Radiotherapy is one of the standard procedures for cancer treatment; in combination with chemotherapy most of primary tumors can be controlled. Nevertheless, a major problem remains selection of radioresistant cancer cell clones responsible for the relapse of the disease. This clearly emphasizes the clinical need for adjuvant treatment options able to overcome tumor radioresistance.
Recently developed strategy for prevention of cancer relapse due to acquired radioresistance may be based on immunotherapies. One promising approach is based on genetically modified T cells expressing chimeric antigen receptors (CAR) (1). Two such immunotherapeutics, namely axicabtagene ciloleucel and tisagenlecleucel (based on CD19-specific CAR T cells) were approved by the FDA already three years ago for treatment of B cell malignancies. CARs consist of an extracellular domain specifically binding a tumor-associated antigen (such as CD19) linked to transmembrane and intracellular signaling domains from immunoreceptors such as CD28, CD3-zeta, CD137 (4-1BB). Such genetically modified T cells bind tumor cells via their CAR regardless of their original TCR specificity, become activated and kill the tumor cells.
However, the use of CAR T cells may be accompanied by serious side effects, because conventional CAR T cells do not have sufficient self-limiting control mechanisms. One of possible solutions of this problem is the use of the switchable UniCAR system (2).
A recent paper examined whether the regulated UniCAR T cells can be used against highly radioresistant head and neck squamous cell carcinoma (3). The authors selected epidermal growth factor receptor (EGFR; an important regulator of cell growth) and CD98 (an amino acid transporter) as the targeted tumor associated targets, as these molecules are known to be overexpressed in the carcinoma cells and their high expression levels correlate with a poor prognosis. In addition, CD98 was identified as a marker and regulator of cancer stem cells. Moreover, ionizing radiation is known to stimulate both EGFR and CD98 expression.
The study demonstrated that following contact of the UniCAR T cell with target carcinoma cells the genetically modified T cells proliferated, secreted inflammatory cytokines and up-regulated cytolytic granzyme B and perforin. Importantly, the CD98- or EGFR-redirected UniCAR T cells efficiently lysed radioresistant tumor cells and significantly inhibited the growth of radioresistant cancer cells in immunodeficient mice. These exciting data indicate that the use of the UniCAR system (in combination with other treatments) may be able to solve the radioresistance problem of patients with metastatic radioresistant tumor diseases.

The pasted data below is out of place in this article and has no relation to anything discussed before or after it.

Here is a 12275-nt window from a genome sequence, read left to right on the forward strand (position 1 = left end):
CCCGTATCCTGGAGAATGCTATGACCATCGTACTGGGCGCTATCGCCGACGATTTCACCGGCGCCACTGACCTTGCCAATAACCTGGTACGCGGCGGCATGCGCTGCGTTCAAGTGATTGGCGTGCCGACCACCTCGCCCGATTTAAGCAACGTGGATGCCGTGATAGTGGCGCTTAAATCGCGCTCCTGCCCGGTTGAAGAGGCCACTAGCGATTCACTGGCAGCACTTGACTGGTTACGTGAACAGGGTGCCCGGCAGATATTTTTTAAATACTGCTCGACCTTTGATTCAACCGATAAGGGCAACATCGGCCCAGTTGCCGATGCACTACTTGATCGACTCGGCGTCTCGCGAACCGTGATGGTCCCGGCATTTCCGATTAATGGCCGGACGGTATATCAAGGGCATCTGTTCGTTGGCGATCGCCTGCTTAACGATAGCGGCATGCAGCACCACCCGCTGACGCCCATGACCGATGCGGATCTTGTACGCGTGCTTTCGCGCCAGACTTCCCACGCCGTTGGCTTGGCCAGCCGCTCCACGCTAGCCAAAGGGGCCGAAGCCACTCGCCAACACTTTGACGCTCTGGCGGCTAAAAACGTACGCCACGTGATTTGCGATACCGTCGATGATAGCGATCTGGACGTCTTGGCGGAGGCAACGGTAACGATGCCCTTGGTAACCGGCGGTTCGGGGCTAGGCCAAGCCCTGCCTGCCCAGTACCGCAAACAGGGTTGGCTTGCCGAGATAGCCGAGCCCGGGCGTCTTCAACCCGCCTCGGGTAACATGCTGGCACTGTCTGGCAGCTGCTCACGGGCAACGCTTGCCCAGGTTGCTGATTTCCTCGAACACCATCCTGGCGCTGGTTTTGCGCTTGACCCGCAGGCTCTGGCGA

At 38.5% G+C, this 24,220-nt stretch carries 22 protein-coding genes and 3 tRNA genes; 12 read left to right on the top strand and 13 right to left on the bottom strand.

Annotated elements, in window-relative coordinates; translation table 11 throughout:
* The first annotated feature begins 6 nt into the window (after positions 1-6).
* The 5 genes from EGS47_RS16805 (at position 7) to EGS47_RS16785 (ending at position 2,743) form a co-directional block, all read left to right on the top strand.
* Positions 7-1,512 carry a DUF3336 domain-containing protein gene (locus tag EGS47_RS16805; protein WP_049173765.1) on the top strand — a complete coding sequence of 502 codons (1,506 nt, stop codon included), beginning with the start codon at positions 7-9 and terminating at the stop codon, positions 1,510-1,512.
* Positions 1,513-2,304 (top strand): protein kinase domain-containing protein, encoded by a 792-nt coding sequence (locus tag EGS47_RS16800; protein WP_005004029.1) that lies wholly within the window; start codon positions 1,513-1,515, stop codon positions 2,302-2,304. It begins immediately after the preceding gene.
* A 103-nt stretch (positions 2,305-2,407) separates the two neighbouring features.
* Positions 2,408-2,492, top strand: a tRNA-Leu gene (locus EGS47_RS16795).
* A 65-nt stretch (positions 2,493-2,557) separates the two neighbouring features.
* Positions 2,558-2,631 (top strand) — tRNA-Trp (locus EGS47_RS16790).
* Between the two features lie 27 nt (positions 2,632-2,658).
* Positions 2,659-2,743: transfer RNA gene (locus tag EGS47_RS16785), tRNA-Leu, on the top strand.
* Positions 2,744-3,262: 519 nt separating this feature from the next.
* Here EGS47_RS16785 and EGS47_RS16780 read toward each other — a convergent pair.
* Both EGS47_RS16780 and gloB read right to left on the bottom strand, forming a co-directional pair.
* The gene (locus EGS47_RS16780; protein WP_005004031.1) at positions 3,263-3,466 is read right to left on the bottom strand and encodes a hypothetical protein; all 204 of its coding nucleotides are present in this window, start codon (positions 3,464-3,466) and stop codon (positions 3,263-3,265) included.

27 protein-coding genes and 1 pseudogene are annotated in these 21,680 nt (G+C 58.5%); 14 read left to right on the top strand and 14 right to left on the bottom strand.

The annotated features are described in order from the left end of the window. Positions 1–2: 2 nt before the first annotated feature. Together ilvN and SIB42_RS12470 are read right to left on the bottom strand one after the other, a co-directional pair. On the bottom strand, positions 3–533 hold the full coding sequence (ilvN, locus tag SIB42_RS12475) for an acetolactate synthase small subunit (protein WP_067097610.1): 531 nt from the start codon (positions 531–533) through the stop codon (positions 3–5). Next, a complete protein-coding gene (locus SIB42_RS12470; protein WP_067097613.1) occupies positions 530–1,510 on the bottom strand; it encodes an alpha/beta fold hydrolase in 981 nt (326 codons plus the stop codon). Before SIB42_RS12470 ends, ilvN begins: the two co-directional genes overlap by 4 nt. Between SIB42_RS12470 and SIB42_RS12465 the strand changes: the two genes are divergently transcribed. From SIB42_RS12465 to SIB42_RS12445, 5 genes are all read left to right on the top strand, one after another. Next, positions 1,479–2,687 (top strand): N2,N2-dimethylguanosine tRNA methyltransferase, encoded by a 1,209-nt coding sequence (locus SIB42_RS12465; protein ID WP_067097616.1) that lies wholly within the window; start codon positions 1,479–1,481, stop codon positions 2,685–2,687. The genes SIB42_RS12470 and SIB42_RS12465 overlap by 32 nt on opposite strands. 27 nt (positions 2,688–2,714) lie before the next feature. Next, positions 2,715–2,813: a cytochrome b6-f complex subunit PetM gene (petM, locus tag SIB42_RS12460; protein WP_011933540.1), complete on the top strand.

Prof. Václav Hořejší, PhD
Inst. of Molecular Genetics AS CR
VH Profile here...
EXBIO PRODUCTS RELATED TO EGFR AND CD98:
Anti-Hu CD98 antibody (clone MEM-108), multiple formats available - anti-CD98 CAR mantioned above was already developed by V. Hořejší and collaborating team from genes coding CD98 MAb clone MEM-108)
Anti-EGFR antibody (clone EGFR1), multiple formats available
Anti-Hu EGFR (pY1173) antibody (clone EM-13)
Anti-Hu EGFR (pY992) antibody (clone EM-12)
1. Gill S, Maus MV, Porter DL. Chimeric antigen receptor T cell therapy: 25years in the making. Blood Rev. 2016 May;30(3):157–167.
2. Feldmann A, Arndt C, Koristka S, Berndt N, Bergmann R, Bachmann M. Conventional CARs versus modular CARs. Cancer Immunol Immunother. 2019 Oct;68(10):1713–1719.
3. Arndt C, Loureiro LR, Feldmann A, Jureczek J, Bergmann R, Máthé D, Hegedüs N, Berndt N, Koristka S, Mitwasi N, Fasslrinner F, Lamprecht C, Kegler A, Hoffmann A, Bartsch T, Köseer AS, Egan G, Schmitz M, Hořejší V, Krause M, Dubrovska A, Bachmann M. UniCAR T cell immunotherapy enables efficient elimination of radioresistant cancer cells. Oncoimmunology. 2020 Apr 5;9(1):1743036
Trop-2 is thought to be associated with the epithelial phenotype of cancer cells and many studies have reported that epithelial markers positively correlate with its expression, whereas mesenchymal markers typically exert negative correlation.
Cytokeratins are a subfamily of intermediate filaments and are characterized by remarkable biochemical diversity. Among other applications, they also can be used as markers for detection and characterization of circulating tumor cells.